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Intermittent Fasting for Health and Energy or Skipping Breakfast

Breakfast is universally recognized by the mainstream to be the most important meal of the day. But is it really?

Type the question “is breakfast important” in a search engine, and you’ll be overwhelmed with results such as:

– Why breakfast is the most important meal of the day
– Why skipping breakfast is harmful
– Common sayings such as “eat breakfast like a king, lunch like a prince and dinner like a pauper”

Yet, many healthy people commonly skip breakfast. I recently have been experimenting with intermittent fasting (IM), which involves not eating during a long period of the day, typically 16 to 19 hours, and only eating during the remaining hours.

I find that when I skip breakfast, I have more energy and better concentration, which goes against all commonly held views.

Many raw foodists I know, especially older experienced ones like Dr. John Fielder in Australia, or Dr. Graham, generally only eat two large meals a day and fast in the morning.

Eating a large breakfast is also not a common tradition in many cultures. The French, for example, typically only have coffee and maybe a croissant for breakfast.

About a hundred years ago, a doctor by the name of Edward Dewey wrote an entire book called the “No Breakfast Plan and the Fasting Cure.” This book is now public domain and you can find it easily on the Internet.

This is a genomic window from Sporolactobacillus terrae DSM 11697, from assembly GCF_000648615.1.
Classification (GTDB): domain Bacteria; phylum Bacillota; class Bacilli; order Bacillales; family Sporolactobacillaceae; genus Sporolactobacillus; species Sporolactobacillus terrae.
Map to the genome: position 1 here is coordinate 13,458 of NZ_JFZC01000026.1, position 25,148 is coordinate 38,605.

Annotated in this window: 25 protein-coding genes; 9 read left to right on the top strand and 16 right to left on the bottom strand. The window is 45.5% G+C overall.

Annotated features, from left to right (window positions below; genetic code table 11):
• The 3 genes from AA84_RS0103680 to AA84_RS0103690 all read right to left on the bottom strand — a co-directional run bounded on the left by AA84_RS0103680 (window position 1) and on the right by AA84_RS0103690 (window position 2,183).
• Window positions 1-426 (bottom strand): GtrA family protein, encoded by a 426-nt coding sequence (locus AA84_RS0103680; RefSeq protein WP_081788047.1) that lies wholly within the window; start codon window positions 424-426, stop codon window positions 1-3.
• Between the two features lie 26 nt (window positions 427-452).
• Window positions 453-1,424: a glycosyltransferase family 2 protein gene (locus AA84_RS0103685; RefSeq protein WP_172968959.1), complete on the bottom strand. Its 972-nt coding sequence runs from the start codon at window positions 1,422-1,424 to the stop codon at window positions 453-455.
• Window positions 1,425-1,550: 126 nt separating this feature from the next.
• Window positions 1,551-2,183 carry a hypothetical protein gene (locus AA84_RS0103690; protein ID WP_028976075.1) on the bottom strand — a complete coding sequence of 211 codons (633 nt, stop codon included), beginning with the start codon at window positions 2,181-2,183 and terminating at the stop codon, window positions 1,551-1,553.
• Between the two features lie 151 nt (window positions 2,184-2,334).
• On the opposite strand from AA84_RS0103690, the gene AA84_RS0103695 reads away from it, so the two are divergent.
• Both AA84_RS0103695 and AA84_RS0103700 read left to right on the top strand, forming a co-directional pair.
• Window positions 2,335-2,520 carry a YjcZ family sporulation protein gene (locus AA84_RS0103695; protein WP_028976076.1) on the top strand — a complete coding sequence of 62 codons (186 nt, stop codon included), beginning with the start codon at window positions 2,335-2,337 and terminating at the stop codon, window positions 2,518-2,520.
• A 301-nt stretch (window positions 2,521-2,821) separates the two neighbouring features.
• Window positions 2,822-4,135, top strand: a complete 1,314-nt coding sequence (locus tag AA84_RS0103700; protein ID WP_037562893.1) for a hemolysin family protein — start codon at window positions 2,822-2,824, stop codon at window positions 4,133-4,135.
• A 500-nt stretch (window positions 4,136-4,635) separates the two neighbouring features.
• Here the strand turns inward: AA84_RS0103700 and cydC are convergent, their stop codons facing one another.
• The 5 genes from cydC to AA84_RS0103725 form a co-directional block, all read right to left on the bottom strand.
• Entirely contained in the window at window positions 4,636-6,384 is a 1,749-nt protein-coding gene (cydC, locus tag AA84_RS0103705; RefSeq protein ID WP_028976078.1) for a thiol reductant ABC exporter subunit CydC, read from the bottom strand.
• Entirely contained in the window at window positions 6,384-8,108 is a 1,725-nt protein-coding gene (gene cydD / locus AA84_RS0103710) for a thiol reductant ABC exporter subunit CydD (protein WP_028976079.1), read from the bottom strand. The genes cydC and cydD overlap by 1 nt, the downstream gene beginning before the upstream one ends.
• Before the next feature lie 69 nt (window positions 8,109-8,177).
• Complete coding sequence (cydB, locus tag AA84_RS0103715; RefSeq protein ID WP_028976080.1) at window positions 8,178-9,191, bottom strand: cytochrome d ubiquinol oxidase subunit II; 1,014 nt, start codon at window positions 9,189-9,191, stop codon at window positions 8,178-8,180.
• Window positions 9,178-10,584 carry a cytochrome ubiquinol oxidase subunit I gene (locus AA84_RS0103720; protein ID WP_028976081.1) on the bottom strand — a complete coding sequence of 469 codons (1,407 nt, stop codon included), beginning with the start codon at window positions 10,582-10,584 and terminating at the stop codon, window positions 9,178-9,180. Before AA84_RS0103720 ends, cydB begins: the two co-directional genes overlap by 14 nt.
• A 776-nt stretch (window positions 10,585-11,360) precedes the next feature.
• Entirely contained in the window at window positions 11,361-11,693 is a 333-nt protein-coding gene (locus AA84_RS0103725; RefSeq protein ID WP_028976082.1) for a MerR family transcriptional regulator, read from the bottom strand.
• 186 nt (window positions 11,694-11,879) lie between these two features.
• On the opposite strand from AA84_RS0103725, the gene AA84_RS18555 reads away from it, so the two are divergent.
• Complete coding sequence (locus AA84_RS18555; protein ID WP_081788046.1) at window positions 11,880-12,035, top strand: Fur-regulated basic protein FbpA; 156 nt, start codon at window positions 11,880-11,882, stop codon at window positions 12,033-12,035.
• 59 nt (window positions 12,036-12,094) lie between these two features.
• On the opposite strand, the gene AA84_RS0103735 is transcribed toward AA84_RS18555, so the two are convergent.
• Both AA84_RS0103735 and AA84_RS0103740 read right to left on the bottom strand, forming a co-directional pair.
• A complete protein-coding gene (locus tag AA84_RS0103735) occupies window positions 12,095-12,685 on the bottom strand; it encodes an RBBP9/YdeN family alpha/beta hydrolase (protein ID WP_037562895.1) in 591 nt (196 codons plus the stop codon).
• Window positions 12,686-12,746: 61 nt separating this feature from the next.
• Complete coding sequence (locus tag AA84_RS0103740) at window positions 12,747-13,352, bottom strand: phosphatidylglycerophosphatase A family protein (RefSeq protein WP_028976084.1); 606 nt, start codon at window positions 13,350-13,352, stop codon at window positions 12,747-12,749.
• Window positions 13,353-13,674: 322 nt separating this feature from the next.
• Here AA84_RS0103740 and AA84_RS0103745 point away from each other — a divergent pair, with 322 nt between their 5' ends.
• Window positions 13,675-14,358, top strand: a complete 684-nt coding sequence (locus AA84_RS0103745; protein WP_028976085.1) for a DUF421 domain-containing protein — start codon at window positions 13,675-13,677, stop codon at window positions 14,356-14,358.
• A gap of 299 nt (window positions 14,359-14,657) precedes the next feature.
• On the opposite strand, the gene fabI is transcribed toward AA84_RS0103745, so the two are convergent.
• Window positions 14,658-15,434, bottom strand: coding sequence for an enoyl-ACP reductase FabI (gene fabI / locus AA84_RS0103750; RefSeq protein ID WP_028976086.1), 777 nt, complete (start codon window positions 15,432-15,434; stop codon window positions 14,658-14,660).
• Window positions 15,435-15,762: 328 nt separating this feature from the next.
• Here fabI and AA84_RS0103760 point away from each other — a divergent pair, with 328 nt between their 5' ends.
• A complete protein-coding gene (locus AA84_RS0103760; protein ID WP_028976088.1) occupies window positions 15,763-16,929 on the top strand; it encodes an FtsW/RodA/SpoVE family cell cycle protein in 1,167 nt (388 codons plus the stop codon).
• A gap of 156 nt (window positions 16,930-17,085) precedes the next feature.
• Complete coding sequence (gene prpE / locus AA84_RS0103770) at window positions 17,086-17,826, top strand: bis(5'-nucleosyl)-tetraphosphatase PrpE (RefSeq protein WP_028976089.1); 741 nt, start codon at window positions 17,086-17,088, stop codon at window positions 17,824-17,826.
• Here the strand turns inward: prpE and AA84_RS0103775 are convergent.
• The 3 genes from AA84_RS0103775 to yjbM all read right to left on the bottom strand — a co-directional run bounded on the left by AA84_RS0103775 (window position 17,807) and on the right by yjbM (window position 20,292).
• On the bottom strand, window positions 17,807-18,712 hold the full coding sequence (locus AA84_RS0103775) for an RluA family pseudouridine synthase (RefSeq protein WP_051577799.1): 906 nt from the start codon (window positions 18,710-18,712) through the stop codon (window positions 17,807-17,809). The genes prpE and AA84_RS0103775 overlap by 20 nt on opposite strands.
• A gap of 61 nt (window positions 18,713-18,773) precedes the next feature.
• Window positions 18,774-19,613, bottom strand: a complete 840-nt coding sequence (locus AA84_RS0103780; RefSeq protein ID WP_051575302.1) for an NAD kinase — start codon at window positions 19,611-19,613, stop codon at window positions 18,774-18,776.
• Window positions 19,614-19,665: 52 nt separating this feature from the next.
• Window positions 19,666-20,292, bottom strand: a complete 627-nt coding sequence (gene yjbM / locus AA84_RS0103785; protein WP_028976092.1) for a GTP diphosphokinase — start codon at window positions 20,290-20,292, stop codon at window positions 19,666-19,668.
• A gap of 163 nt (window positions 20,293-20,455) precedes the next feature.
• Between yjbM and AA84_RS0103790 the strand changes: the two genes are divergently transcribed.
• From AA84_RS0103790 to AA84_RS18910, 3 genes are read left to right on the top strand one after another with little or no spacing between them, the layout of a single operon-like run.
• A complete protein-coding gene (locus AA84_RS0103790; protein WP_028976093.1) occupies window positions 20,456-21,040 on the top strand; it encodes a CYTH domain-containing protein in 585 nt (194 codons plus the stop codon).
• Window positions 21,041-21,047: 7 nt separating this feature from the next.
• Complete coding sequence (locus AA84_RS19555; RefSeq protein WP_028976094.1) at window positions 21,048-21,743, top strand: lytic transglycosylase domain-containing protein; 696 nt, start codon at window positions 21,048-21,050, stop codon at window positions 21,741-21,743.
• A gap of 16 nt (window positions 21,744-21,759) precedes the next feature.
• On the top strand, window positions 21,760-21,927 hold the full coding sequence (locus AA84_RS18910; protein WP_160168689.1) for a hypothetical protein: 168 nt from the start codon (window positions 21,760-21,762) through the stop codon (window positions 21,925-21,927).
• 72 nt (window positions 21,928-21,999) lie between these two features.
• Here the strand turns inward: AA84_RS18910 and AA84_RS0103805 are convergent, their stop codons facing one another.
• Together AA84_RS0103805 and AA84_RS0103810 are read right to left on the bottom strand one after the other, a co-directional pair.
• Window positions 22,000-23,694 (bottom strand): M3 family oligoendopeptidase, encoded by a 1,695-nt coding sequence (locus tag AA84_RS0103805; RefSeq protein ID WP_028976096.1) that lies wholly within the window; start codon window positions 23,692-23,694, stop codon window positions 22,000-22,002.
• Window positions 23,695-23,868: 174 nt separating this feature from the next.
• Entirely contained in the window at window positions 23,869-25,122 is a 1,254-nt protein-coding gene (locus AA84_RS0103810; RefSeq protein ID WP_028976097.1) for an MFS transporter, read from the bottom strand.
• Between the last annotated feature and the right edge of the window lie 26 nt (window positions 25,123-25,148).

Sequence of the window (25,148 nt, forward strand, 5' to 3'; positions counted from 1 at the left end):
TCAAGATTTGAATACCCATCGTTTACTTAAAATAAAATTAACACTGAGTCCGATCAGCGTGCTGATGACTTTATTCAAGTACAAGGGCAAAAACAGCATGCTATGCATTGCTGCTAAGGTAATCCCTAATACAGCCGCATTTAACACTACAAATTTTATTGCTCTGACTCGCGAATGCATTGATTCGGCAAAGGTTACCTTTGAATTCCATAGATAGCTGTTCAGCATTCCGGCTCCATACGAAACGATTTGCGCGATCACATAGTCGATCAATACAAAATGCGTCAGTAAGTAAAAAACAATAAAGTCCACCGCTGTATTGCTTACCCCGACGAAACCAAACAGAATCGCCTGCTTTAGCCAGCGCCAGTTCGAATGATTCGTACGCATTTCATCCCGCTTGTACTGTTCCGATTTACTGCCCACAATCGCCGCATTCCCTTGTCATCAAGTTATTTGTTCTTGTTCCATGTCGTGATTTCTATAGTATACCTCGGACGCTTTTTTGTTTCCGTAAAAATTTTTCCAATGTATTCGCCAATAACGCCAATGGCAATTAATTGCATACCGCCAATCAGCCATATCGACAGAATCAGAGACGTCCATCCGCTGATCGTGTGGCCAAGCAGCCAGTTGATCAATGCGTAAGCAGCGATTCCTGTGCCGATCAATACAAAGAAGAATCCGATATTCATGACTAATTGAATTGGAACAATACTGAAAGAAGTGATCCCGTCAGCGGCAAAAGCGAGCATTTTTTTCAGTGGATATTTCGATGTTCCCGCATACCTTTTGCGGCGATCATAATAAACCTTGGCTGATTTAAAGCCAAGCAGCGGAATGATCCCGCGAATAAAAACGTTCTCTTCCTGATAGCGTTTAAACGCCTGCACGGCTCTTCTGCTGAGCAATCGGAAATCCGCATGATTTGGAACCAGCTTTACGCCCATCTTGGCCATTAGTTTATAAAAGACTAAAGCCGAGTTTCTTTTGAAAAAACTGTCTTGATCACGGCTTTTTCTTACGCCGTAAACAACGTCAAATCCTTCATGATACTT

Dewey was a big influence to the Natural Hygiene movement of this century. In his book, he describes a simple method that he discovers, and gives dozens of testimonies of people who managed to recover from all sorts of ailment following it.

The method was simple: don’t eat breakfast! Instead, fast in the morning, and eat two meals a day.

Using this method alone, and not changing anything else in the diet, Dewey obtained spectacular results.

How did Dr. Dewey get those results with his patients if we are told that breakfast is the most important meal of the day?

The reason we are told this is that some studies have shown that people who have breakfast tend to be thinner than people who skip it entirely or only have coffee.

It’s true that many people, especially guys, skip breakfast, barely eat for lunch, and then overeat all night on junk food at home. They feel so bad the next they that they are forced to skip breakfast again, and so on in a never ending vicious circle.

The idea is not so much that skipping breakfast is good or bad for you. The idea is that many people find relief by letting their body enough time to process foods.

You’ve probably heard of the “daylight diet,” where people, instead of skipping breakfast, skip dinner or avoid eating outside of daylight time. Many even set themselves a cut off time to stop eating, like after 3 p.m.

There’s also the Fast-5 Diet, where you only eat in a five hour window during the day, for example, from 2 p.m. until 7 p.m.. This schedule can be changed around, such as 11 a.m. until 4 p.m.

There’s the Warrior Diet, where people don’t eat anything during the day except maybe some fruits and vegetables, and then eat a large meal at night. This diet is supposed to reproduce the pattern of eating our ancestors followed.